Predictingthe Failure Performance of Individual Water Mains
ReportNo WSAA 114
Water-supplymains have been examined to determine the optimum timing for the replacement ofa deteriorating asset. It has been found that, with suitable filtering of raw failure data for a pipe asset, it ispossible to make reasonable predictions of the future failure behaviour of theasset. Drawing on work in data filtering by Minetti (1995) and by Constantineand Darroch (1995) for partial data sets, models have been developed whichpredict the time to the next failure and then suggest whether the main shouldbe repaired or replaced in order to minimise life-cycle cost.
Thereport incorporates a set of guidelines for operators of water-supply mains.These can be applied by any Authority to a main with a history of four or morefailures. Authorities are expected to refine these models according to theirown operating environment and specific corporate goals. However, there is astrong recommendation that a standard format be adopted for the collection ofperformance data so that future research projects in this area can be assuredof data consistency across the country (see Appendix B).
Thefindings of this project will enable more effective management of water-distributionnetworks by ensuring that a main is replaced at the end of its economic life.
Keywordsin this study are: asset management; water-supply pipe; failure; pipereplacement rules; data filtering; economic model.
Earlierthe Urban Water Research Association of Australia (UWRAA) research hasindicated the need to develop a reliable means to predict the failureperformance of individual water mains. The project team has analysed therecords of small-diameter asbestos-cement and cast-iron pipes and from theanalysis developed failure and decision support models. The end product is aset of guidelines which operators can use to decide how to minimise thelife-cycle cost of a main under their control.
Afundamental requirement of any water-main failure model is that it shouldrepresent the aging, or gradual deterioration, of the pipe in its operatingenvironment. To develop a model on this basis it is necessary to remove datarelating to externally imposed factors such as bad repair of a previous failure,faulty operation of the supply system, accidental damage during adjacentexcavation work and intentional damage. To achieve this filtering, a processhas been developed which screens the raw performance history data and leavesthe failures due to inherent pipe characteristics. The latter are then employedin the failure prediction model to forecast the time to the next failure.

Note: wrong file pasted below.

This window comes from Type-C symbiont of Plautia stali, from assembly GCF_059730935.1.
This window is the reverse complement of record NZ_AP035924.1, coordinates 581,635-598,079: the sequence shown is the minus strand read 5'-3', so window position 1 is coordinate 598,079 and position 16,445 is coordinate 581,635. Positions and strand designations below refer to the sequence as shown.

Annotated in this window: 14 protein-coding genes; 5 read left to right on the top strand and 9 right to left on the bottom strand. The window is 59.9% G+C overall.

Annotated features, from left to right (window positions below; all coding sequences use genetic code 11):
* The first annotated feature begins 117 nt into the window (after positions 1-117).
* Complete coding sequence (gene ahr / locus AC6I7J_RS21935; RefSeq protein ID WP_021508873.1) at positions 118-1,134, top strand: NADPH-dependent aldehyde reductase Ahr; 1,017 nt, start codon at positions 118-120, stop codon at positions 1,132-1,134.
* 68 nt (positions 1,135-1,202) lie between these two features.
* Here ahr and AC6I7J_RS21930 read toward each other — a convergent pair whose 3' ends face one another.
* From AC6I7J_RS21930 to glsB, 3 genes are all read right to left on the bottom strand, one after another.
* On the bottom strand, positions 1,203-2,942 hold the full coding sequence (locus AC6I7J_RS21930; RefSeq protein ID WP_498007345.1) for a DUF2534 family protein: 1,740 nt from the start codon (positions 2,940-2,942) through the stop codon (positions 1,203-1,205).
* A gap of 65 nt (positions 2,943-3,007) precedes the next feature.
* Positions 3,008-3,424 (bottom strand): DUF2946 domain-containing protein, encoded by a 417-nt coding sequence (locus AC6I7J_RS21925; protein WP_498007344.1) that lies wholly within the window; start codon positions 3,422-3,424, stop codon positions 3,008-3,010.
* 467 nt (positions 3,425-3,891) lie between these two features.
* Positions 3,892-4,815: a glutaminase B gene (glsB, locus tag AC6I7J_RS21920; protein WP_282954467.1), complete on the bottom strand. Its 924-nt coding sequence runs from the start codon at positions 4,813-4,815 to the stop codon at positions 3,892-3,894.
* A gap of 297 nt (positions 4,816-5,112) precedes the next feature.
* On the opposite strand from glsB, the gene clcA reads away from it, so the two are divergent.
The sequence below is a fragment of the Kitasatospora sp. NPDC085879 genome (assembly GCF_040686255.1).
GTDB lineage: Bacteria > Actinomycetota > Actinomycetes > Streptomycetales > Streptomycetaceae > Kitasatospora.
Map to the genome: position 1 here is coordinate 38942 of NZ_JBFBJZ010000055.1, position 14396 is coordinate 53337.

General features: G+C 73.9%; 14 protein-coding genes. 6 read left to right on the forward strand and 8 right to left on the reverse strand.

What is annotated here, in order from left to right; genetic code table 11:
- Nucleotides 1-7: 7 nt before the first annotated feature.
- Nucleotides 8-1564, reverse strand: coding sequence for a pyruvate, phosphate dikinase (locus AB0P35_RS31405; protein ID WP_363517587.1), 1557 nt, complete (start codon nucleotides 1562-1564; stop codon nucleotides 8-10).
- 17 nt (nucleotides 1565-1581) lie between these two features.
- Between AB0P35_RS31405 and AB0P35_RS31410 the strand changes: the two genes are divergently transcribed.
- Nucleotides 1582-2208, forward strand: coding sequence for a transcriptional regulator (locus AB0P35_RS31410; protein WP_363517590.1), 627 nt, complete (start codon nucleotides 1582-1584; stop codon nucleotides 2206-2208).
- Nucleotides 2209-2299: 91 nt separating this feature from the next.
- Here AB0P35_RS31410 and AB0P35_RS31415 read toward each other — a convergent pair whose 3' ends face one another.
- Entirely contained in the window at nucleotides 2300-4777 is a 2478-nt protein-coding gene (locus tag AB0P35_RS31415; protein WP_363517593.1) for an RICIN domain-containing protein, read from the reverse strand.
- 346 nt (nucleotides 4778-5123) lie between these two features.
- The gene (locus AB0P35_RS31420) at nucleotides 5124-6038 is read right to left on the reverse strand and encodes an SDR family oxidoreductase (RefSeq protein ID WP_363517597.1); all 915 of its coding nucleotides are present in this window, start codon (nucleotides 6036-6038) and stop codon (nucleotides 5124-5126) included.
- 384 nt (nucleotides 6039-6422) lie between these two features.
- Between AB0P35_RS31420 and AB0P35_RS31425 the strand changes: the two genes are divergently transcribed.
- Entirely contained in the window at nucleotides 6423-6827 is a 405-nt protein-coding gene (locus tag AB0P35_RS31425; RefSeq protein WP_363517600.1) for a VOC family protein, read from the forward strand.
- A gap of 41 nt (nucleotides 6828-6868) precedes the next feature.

Afterextensive trials with data supplied by Melbourne Water and the Sydney WaterBoard, a model with an exponential form that predicts interfailure time wasselected as the most appropriate. This failure model requires the full burst history of the main. In thisregard, information on four or more failures are needed following the filteringprocess. If this is not available, the reader is referred to the companionUWRAA study presented in Research Report AM22 (Constantine and Darroch, 1995),which provides a failure prediction model for incomplete datasets.
Thebasic building block of predictive modelling is an accurate database of failuredata on all mains.
Thereport presents results from a survey of water authorities that examined thedata currently being collected in Australia. A major point coming from thissurvey was the obvious need for a set of standard definitions and fields forfailure databases. It is strongly recommended that a standard be developed toprovide consistency across the Australian water industry. A suggested format isprovided in Appendix B.
Thesurvey of water authorities also covered the currently used procedures foreconomic evaluation of water mains, and the replace/repair decision inparticular. Greater emphasis is now being placed upon indirect costs associatedwith burst water mains and the total cost to the community. Using thisinformation and applying the failure forecasting model developed in the earlierpart of the project, a decision model was developed which employs the conceptof Total Failure Cost to decidewhether to repair or replace a failing main. Computer software has been writtento assist authorities apply the model and this is available from theInfrastructure Research Unit, Department of Civil and Geological Engineering,RMIT.
Thefindings of this project are incorporated in a set of guidelines providingoperators with a package of tools aimed at helping them minimise life-cyclecosts. Advice on the collection and interpretation of performance data isfollowed by instructions on the application of filtering, the failureprediction process and the determination of an optimal replacement date.
It issuggested that authorities apply the guidelines included in this report andwith local data, over a period of time, refine them to better manage theirresources. The guidelines can be used immediately but they must be converted toyour own environment using your own failure data.
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